A novel semi-analytical tool for stress interpretation using borehole breakouts
Research Project , 2018 – 2019

Boreholes and other cavities of a circular cross-section are relevant to a wide variety of applications, such as tunneling, geothermal energy production, oil and gas production, nuclear waste disposal and stress measurement, either with the method of hydrofracturing or through the interpretation of borehole breakouts. Breakouts are of importance in all above applications, both as a threat to borehole or tunnel stability and as a tool for the primary stress state interpretation. The necessary simulations are challenging from a numerical point of view, as the problem is linked to loss of numerical stability for ductile rock and loss of continuity for brittle rock. The first case can be tackled using advanced continuum formulations, such as micropolar of nonlocal models, to model the material behavior. The second is more challenging and no continuum based solutions are currently available. The present project suggests a semi-analytical method for both the prediction of breakouts in brittle rock and their use to assess the primary in situ stress. The project is subdivided into three steps. In the first, a tool will be developed for the prediction of the form and size of the breakouts for given primary stresses and material parameters. The correctness will be verified by means of comparison to analytical solutions. In the second step, using also the method developed in the first step, a tool will be developed for the estimation of the primary in situ stress for given geometries of the borehole breakouts and given material properties. Finally, the applicability and efficiency of both resulting tools will be validated against data from the literature and field experiments. The aim is to provide a simple, fast and easy to use tool for the assessment of borehole and tunnel stability and for the estimation of the in situ stress in brittle rock.Boreholes and other cavities of a circular cross-section are relevant to a wide variety of applications, such as tunneling, geothermal energy production, oil and gas production, nuclear waste disposal and stress measurement, either with the method of hydrofracturing or through the interpretation of borehole breakouts. Breakouts are of importance in all above applications, both as a threat to borehole or tunnel stability and as a tool for the primary stress state interpretation. The necessary simulations are challenging from a numerical point of view, as the problem is linked to loss of numerical stability for ductile rock and loss of continuity for brittle rock. The first case can be tackled using advanced continuum formulations, such as micropolar of nonlocal models, to model the material behavior. The second is more challenging and no continuum based solutions are currently available. The present project suggests a semi-analytical method for both the prediction of breakouts in brittle rock and their use to assess the primary in situ stress. The project is subdivided into three steps. In the first, a tool will be developed for the prediction of the form and size of the breakouts for given primary stresses and material parameters. The correctness will be verified by means of comparison to analytical solutions. In the second step, using also the method developed in the first step, a tool will be developed for the estimation of the primary in situ stress for given geometries of the borehole breakouts and given material properties. Finally, the applicability and efficiency of both resulting tools will be validated against data from the literature and field experiments. The aim is to provide a simple, fast and easy to use tool for the assessment of borehole and tunnel stability and for the estimation of the in situ stress in brittle rock.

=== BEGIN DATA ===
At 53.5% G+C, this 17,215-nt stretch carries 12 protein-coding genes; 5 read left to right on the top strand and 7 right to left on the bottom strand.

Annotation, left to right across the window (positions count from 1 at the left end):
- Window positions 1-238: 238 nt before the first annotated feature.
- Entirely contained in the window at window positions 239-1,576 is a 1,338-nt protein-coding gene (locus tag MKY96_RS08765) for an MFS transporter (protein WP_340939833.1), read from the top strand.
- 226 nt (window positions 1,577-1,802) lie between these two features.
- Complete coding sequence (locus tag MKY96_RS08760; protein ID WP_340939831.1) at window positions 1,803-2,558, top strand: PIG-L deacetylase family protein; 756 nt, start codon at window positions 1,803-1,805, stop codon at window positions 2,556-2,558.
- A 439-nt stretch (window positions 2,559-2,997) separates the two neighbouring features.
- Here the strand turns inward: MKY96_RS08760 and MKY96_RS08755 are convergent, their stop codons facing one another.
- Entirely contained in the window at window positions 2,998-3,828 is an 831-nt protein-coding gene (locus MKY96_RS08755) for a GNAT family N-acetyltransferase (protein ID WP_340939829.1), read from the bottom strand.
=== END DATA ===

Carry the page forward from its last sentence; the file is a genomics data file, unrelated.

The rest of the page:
Participants

Eleni Gerolymatou (contact)

Associate Professor at Chalmers, Architecture and Civil Engineering, GeoEngineering

Åsa Fransson

Biträdande professor at Chalmers, Architecture and Civil Engineering, GeoEngineering

Funding

BeFo - Rock engineering research foundation

Funding Chalmers participation during 2018–2019

More information

Latest update

2020-01-09